Desmond Bishop finishes strong preseason, could start at LB
Desmond Bishop only played two series but led the Vikings in tackles, showing just how good he is.
By BRIAN HALLFS North
MINNEAPOLIS --Desmond Bishop in in his seventh season in the NFL and is approaching the preseason as an audition for the Minnesota Vikings.
His audition in Thursday's preseason finale could have him opening the show when the regular season begins on Sept. 8.
Bishop, competing for a roster spot and a possible starting job, had a team-leading eight tackles in Minnesota's 24-23 home win Thursday. Bishop had six tackles on the opening series, including two for loss.
"I think it was important," Bishop said of his game Thursday. "I think the coaches still want to see me a little bit and see what I can do against a different team and a different scheme. I think it was very important."
Bishop, after six seasons with the Green Bay Packers, is trying to impress his new team. He knows how quickly life in the NFL can change after being released earlier this summer by Green Bay and is trying to solidify his spot on the Vikings.
Bishop led the team with 21 preseason tackles and had a half-sack.
"It's a process; the whole thing, the transformation, the new defense, kind of getting back, getting my feet under me still," Bishop said. "It's all been a process and I've kind of been steadily getting better each game."
Bishop's tenure with Minnesota started slow. He was signed following the offseason program, so his first chance to practice with his new team was at the start of training camp. Then Bishop was felled by a groin injury and missed the first preseason game.
As he's gotten healthy, he's started to show why he was the Packers' leading tackler in 2011 and a key defensive starter when Green Bay won the Super Bowl in 2010. But Bishop missed all last season because of a torn hamstring and the Packers decided to move on without Bishop.
Bishop signed with the Vikings and has been showing his instincts in his preseason game auditions. Last week against San Francisco, Bishop was given the chance to play with the first-team defense and had a strong effort.
With the entire starting defense out of pads for Thursday's game, Bishop started and played two series. Being so active, it was probably all the time he needed to prove to his coaches he's ready.
"He was flying around," coach Leslie Frazier said. "It was good to see him get out there. He's struggled with injuries over the last year or so. So to see him come out and compete the way he did and put some good tape out there the last two weeks. He was kind of getting his feet wet in that Buffalo game (the second preseason game), but the last couple of weeks he's really come on. So that's really encouraging. Looking forward to watching the tape and really evaluating more. He did a good job."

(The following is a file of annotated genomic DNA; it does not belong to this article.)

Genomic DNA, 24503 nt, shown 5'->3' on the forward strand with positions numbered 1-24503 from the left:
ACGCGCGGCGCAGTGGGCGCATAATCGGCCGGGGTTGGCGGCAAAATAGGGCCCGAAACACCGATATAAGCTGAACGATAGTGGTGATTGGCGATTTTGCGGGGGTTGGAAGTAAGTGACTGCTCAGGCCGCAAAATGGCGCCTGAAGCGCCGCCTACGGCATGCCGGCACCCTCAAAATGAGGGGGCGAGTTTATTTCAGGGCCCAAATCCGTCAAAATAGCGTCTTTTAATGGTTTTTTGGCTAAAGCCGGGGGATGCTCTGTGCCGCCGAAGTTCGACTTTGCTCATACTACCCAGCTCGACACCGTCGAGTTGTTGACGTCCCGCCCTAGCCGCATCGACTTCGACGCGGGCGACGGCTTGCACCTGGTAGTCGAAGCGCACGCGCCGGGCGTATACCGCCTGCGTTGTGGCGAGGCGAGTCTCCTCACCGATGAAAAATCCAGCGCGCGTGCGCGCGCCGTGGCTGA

Bishop looked forward to his game auditions, being able to use the instincts that has helped him carve out a six-year career as an original sixth-round draft pick.
"Absolutely," Bishop said when asked if he feels his ability comes out more in games. "I'm kind of an instinctive guy. That's kind of my strength. So, I practice as preparation for the game. It's about doing it in the game though."
Marvin Mitchell, with the advantage of being with Minnesota for a year, has been starting at weakside linebacker all training camp and preseason. When Jasper Brinkley signed with the Arizona Cardinals in the offseason, Erin Henderson moved inside, leaving an open spot on the weakside. Mitchell has had the inside track, but Bishop is gaining ground.
"He did some good things in practice as well," Frazier said. "I don't want to say he's a gamer because he's practiced well and it's good to see him carry that over to game situations. We've got to have some strong discussions regarding him tomorrow."
Now, with the 53-man active roster being established Sunday and the regular season around the corner, Bishop waits to see what the Vikings do at linebacker. He doesn't worry about the next few days though.
"The waiting game? Naw," Bishop said. "Nope, because really, that's something I don't have control over. All I can do is control how I show up on the field, and once I'm off the field, I'm going to let the chips fall where they may. I have no regrets."
After seeing him play Thursday, Minnesota shouldn't either.